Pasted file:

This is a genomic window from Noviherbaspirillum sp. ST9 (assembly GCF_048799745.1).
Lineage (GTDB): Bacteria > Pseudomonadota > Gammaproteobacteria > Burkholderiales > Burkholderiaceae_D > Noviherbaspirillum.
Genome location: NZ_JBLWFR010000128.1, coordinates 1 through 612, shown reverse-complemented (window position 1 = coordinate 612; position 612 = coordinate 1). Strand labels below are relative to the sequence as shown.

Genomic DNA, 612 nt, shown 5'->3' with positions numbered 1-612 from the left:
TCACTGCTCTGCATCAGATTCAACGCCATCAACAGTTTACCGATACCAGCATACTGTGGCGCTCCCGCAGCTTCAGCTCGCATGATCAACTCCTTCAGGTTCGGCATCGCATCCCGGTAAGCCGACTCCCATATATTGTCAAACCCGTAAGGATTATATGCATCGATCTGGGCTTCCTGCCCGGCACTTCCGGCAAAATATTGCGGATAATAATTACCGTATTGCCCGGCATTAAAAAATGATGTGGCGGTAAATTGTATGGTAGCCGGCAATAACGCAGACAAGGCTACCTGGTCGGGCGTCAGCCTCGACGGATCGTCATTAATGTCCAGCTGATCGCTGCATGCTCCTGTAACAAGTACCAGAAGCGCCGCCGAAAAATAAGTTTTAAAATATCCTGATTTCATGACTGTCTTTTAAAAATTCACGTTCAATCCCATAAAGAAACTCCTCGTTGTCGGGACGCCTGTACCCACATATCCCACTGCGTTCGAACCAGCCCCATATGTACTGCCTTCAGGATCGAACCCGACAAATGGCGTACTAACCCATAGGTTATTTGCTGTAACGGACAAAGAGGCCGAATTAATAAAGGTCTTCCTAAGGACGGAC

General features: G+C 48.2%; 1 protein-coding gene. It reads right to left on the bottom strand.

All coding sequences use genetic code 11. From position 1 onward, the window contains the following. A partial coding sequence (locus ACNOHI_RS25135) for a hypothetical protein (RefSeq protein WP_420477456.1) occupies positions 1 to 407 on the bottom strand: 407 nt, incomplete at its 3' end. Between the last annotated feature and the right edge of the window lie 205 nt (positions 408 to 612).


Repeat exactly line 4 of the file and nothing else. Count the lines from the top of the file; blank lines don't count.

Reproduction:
Genomic DNA, 612 nt, shown 5'->3' with positions numbered 1-612 from the left: